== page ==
Closing the Courthouse Door
“Real change comes from the bottom up, not the top down. The genius of the American system has been to let that change flow upward, from neighborhoods to cities to states and then to the federal government.” George W. Bush February 26, 2001. Unfortunately, the difference between words and deeds in Washington is often shocking even to those who think they have seen it all. Alicia Mundy in the October 15, 2008 edition of the Wall Street Journal reports: “Bush administration officials, in their last weeks in office, are pushing to rewrite a wide array of federal rules with changes or additions that could block product-safety lawsuits by consumers and states.”
What President George W. Bush should have said is that he believes in states rights when they are in the interest of Big Business and their lobbyists in Washington. Mr. Bush and his cronies would like to forget about those harmed by dangerous products or reckless conduct. Indeed, Bush & Company seem to regard the civil justice system as a nuisance that threatens to destroy our economy and way of life. In reality, America’s civil justice system plays an indispensable role in our democracy. When the rights of injured consumers are vindicated in court, our society benefits in countless ways: compensating victims and their families for shattering losses (with the cost borne by the wrongdoers rather than taxpayers); preventing future injuries by deterring dangerous products and practices and spurring safety innovation; stimulating enforceable safety standards; educating the public to risks associated with certain products and services; and providing society with its moral and ethical fiber by defining appropriate norms of conduct.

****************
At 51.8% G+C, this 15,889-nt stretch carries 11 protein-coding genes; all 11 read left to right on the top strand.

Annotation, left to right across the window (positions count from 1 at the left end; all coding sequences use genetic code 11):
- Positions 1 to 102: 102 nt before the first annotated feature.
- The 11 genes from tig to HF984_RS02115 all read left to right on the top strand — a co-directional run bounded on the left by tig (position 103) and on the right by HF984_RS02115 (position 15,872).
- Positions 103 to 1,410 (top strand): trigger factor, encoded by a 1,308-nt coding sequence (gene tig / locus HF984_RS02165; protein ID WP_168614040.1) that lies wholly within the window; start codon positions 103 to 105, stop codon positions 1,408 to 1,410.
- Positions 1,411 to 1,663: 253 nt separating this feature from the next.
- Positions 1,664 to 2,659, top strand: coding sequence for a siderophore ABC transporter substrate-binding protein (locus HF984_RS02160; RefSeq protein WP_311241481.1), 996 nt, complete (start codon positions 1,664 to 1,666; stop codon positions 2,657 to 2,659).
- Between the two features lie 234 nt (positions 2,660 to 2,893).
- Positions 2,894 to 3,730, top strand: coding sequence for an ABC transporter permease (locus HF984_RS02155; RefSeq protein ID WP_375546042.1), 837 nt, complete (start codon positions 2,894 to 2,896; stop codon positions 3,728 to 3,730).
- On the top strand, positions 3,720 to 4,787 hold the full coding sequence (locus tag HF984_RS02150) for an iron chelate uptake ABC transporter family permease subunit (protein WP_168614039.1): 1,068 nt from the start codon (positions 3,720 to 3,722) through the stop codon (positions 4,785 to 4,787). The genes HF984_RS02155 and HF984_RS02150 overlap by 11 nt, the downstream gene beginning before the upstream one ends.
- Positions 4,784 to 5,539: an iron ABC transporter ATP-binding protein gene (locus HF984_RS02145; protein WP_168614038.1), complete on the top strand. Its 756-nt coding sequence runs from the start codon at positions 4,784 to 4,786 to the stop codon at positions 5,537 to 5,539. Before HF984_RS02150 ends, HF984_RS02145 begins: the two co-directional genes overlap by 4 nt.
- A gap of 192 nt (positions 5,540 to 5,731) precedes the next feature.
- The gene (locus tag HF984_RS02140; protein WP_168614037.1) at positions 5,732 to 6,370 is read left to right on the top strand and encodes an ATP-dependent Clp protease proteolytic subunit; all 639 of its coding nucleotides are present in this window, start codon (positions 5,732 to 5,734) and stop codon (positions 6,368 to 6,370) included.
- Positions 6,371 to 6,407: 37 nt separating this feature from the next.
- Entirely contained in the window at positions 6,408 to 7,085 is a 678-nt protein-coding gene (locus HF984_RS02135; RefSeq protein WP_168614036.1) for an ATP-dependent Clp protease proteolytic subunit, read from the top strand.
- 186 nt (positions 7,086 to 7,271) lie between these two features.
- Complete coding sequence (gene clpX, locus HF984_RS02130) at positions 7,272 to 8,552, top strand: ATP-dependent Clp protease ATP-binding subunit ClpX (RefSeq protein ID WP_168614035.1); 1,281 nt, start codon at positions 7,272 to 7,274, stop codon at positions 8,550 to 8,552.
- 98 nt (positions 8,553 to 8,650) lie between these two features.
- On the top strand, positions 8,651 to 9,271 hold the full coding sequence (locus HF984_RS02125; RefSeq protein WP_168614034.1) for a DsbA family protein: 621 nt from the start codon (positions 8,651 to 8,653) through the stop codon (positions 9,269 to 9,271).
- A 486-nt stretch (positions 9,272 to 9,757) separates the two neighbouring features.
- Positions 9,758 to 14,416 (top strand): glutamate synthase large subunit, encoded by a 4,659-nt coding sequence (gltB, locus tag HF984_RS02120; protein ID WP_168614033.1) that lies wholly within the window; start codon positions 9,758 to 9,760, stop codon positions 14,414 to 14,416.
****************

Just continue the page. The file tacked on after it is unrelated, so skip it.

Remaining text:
The Center for Progressive Reform has in painstaking detail chronicled the attack on the civil Justice system by the Bush Administration. In “The Truth about Torts: Using Agency Preemption to Undercut Consumer Health and Safety” legal scholars William Funk, Sidney Shapiro, David Vladeck and Karen Sokol write: “In recent years, the Bush administration has launched an unprecedented aggressive campaign to persuade the courts to preempt state tort actions…. Widespread preemption of state tort law would significantly undermine, if not eliminate, the rights of individuals to seek redress for injuries caused by irresponsible and dangerous business practices and to hold manufacturers and others accountable for such socially unreasonable conduct.” (See: www.justice.org/getoutofjailfree.)
Tort deform comes in many shapes and sizes — but the common theme is that tort deform severely damages Americans’ cherished constitutional right to trial by jury. It ties the hands of jurors, preventing them from doing justice as the case before them requires. Only the judges and juries see, hear, and evaluate the evidence in these cases. But it is the politicians, absent from the courtrooms, who push bills greased by campaign cash that send a perverse message to judge and jury.
Tort law has produced decades of slow but steady progress in state after state respecting the physical integrity of human beings against harm and recognition that even the weak and defenseless deserve justice. Instead of seeing this evolution as a source of national and global pride, a coalition of insurance companies, corporate defendants’ lobbies, and craven politicians, led by George W. Bush, want to destroy our civil justice system.
When Georgetown Law School Professor David Vladeck testified before the Senate Judiciary Committee on September 12, 2007, he noted that the Bush Administration has “seized on regulatory preemption as a way to cut back dramatically on State law remedies for those injured by products and services Americans depend on every day for their health and well-being — medicines, medical devices, motor vehicles, the mattress on which we and our children sleep, and the commuter trains millions of us take to work every day.”
Let us hope that Congress and the Supreme Court stop Mr. Bush from once again trampling the Constitutional rights of citizens throughout the land and preventing victims of corporate violence from obtaining justice in a court of law.